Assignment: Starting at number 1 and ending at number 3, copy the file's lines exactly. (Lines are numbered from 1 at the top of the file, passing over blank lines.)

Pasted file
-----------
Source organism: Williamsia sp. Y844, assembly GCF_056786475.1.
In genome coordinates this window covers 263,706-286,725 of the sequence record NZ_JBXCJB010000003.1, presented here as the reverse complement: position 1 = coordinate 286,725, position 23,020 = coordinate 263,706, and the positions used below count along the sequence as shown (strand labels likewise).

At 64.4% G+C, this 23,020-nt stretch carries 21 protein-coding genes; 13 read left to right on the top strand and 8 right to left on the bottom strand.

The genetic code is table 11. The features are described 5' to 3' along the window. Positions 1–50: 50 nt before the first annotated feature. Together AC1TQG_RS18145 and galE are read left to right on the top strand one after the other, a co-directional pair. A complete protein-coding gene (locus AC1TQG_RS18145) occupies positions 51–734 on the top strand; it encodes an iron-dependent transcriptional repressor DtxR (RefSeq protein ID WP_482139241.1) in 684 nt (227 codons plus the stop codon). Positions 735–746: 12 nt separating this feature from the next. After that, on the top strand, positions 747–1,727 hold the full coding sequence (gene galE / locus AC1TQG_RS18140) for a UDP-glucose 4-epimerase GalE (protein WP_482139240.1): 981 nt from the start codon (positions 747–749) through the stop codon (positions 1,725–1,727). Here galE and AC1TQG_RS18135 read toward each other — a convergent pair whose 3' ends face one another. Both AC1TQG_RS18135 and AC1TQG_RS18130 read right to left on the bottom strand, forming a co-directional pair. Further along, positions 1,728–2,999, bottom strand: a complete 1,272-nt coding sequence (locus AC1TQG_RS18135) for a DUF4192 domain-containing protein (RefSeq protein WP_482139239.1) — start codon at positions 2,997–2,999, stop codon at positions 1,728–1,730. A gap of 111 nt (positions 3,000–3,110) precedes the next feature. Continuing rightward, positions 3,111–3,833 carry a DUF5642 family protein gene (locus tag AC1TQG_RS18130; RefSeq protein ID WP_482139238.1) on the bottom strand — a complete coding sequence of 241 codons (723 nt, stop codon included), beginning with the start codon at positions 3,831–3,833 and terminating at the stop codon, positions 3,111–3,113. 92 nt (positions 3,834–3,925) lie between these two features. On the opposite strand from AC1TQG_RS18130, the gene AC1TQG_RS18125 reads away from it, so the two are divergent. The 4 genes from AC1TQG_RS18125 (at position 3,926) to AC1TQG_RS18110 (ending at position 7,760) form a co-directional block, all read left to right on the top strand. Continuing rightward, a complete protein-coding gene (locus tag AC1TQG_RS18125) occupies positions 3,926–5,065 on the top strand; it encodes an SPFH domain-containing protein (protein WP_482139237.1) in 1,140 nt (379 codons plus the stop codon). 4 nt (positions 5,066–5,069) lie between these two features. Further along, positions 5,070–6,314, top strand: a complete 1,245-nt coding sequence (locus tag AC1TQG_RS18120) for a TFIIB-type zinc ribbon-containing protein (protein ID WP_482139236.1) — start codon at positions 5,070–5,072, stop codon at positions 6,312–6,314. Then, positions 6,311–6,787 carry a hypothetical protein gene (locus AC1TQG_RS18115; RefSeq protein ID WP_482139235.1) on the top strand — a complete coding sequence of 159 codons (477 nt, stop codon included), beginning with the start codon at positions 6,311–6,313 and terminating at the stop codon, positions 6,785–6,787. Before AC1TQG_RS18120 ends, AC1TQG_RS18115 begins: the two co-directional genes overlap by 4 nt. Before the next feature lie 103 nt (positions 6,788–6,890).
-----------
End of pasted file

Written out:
Source organism: Williamsia sp. Y844, assembly GCF_056786475.1.
In genome coordinates this window covers 263,706-286,725 of the sequence record NZ_JBXCJB010000003.1, presented here as the reverse complement: position 1 = coordinate 286,725, position 23,020 = coordinate 263,706, and the positions used below count along the sequence as shown (strand labels likewise).

At 64.4% G+C, this 23,020-nt stretch carries 21 protein-coding genes; 13 read left to right on the top strand and 8 right to left on the bottom strand.